Let denote the Banach space of all bounded and continuous functions equipped with the standard norm

For any nonempty bounded subset of and , define

It can be shown that the mapping is a measure of noncompactness in the space [4].

Definition 2.3. Solutions of an integral equation are said to be asymptotically stable if there exists a ball in the space such that for any , there exists with for all solutions of the integral equation and any .
It is clear that the concept of asymptotic stability of solutions is equivalent to the concept of uniform local attractivity [9].

Lemma 2.4. Let and be functions with
Then

Proof. Let . It follows that for each , there exists such that Equation (2.4) means that there exists satisfying
Using (2.6) and (2.7), we infer that that is, (2.5) holds. This completes the proof.

Lemma 2.5. Let be a differential function. If for each , there exists a positive number satisfying then

Proof. Let . It is clear that (2.9) yields that the function is nondecreasing in and for any , there exists satisfying by the mean value theorem. Notice that (2.9) means that for each , which together with (2.11) gives that which yields that (2.10) holds. This completes the proof.

Lemma 2.6. Let be a function with and be a nonempty bounded subset of . Then

Proof. Since is a nonempty bounded subset of , it follows that . That is, for given , there exists satisfying
It follows from that there exists satisfying
By means of (2.14) and (2.15), we get that which yields (2.13). This completes the proof.

3. Main Results

Now we formulate the assumptions under which (1.1) will be investigated. is continuous with and ; satisfy that and have nonnegative and bounded derivative in the interval for each and are continuous and is nondecreasing and is continuous; there exist five positive constants , and and four continuous functions ,  such that is nondecreasing and satisfies that is a Darbo operator with respect to the measure of noncompactness of with a constant and

Theorem 3.1. Under Assumptions , (1.1) has at least one solution .

Proof. Let and define
It follows from (3.9) and Assumptions that is continuous on and that which means that is bounded on and .
We now prove that
Let be a nonempty subset of . Using (3.2), (3.6), and (3.9), we conclude that which yields that which together with (3.3), Assumption and Lemma 2.4 ensures that that is,
For each and , put
Let and with . It follows from that there exist and satisfying
In light of (3.2), (3.6), (3.9), (3.16), (3.17), and Lemma 2.5, we get that which implies that
Notice that Assumptions imply that the functions and are uniformly continuous on the sets ,   and , respectively. It follows that
In terms of (3.19) and (3.20), we have
letting in the above inequality, by Assumption and Lemma 2.6, we infer that
By means of (3.15), (3.22), and Assumption , we conclude immediately that that is, (3.11) holds.
Next we prove that is continuous on the ball . Let and with . It follows from (3.3) that for given , there exists a positive constant such that
Since is uniformly continuous in , it follows from (3.16) that there exists satisfying
By Assumption and , we know that there exists a positive integer such that
In view of (3.2), (3.6), (3.9), (3.24)–(3.26), and Assumption , we gain that for any and which yields that that is, is continuous at each point .
Thus Lemma 2.2 ensures that has at least one fixed point . Hence (1.1) has at least one solution . This completes the proof.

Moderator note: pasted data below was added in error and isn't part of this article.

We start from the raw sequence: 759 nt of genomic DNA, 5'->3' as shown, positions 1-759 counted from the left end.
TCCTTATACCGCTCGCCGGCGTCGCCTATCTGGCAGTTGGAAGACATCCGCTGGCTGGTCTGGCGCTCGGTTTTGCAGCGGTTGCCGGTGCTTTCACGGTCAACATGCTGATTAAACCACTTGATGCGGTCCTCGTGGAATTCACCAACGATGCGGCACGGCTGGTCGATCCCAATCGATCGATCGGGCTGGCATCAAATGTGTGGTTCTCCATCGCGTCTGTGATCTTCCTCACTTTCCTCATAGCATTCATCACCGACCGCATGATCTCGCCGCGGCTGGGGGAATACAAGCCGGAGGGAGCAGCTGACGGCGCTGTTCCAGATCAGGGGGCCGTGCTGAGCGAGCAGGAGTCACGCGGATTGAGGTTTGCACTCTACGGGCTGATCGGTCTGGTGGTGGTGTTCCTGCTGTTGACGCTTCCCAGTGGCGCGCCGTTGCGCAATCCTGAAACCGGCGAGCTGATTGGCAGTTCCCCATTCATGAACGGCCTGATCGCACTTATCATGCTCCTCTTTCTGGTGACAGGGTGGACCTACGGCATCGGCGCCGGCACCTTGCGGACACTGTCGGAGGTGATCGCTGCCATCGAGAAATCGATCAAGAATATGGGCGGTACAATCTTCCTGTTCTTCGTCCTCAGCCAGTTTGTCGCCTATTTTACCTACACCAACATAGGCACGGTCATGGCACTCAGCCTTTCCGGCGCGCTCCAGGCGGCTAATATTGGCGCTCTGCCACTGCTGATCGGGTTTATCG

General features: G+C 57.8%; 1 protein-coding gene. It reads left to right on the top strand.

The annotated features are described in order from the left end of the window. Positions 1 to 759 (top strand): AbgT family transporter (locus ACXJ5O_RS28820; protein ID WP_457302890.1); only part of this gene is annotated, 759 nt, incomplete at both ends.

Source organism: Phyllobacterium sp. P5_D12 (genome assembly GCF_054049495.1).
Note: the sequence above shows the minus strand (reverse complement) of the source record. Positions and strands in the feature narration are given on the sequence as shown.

Now we discuss (1.2) under below hypotheses: is continuous with and ; are continuous and is nondecreasing; there exist two continuous functions and four positive constants and satisfying (3.3)–(3.5),

Theorem 3.2. Under Assumptions and , (1.2) has at least one solution . Moreover, solutions of (1.2) are asymptotically stable.

Proof. As in the proof of Theorem 3.1, we conclude that (1.2) possesses at least one solution in .
Now we claim that solutions of (1.2) are asymptotically stable. Note that , and are positive numbers and , it follows from (3.31) that . In terms of (3.3), we infer that for given , there exists such that
Let be two arbitrarily solutions of (1.2) in . According to (3.29)–(3.32), we deduce that which means that whenever are solutions of (1.2) in and . Hence solutions of (1.2) are asymptotically stable. This completes the proof.

Remark 3.3. Theorems 3.1 and 3.2 generalize Theorem  3.1 in [6], Theorem  2 in [9], Theorem  3 in [10], Theorem  1 in [15], Theorem  2 in [16], and Theorem  3.1 in [19]. Examples 4.1 and 4.2 in the fourth section show that Theorems 3.1 and 3.2 substantially extend the corresponding results in [6, 9, 10, 15, 16, 19].

4. Examples

In this section, we construct two nontrivial examples to support our results.

Example 4.1. Consider the following nonlinear integral equation of Volterra type: Put
Let
It is easy to verify that (3.6) and Assumptions and are satisfied. Notice that that is, (3.2)–(3.5) and (3.7) hold. Hence all Assumptions of Theorem 3.1 are fulfilled. Consequently, Theorem 3.1 ensures that (4.1) has at least one solution . However Theorem  3.1 in [6], Theorem  2 in [9],Theorem  3 in [10], Theorem  1 in [15], Theorem  2 in [16], and Theorem  3.1 in [19] are unapplicable for (4.1).

Example 4.2. Consider the following nonlinear integral equation of Volterra type:
Put
It is easy to verify that (3.30), (3.31) and Assumptions and are satisfied. Notice that which yield (3.3)–(3.5). That is, all Assumptions of Theorem 3.2 are fulfilled. Therefore, Theorem 3.2 guarantees that (4.5) has at least one solution . Moreover, solutions of (4.5) are asymptotically stable. But Theorem  2 in [9], Theorem  3 in [10], Theorem  1 in [15], Theorem  2 in [16], and Theorem  3.1 in [19] are invalid for (4.5).

Acknowledgments

The authors would like to thank the referees for useful comments and suggestions. This research was supported by the Science Research Foundation of Educational Department of Liaoning Province (L2012380).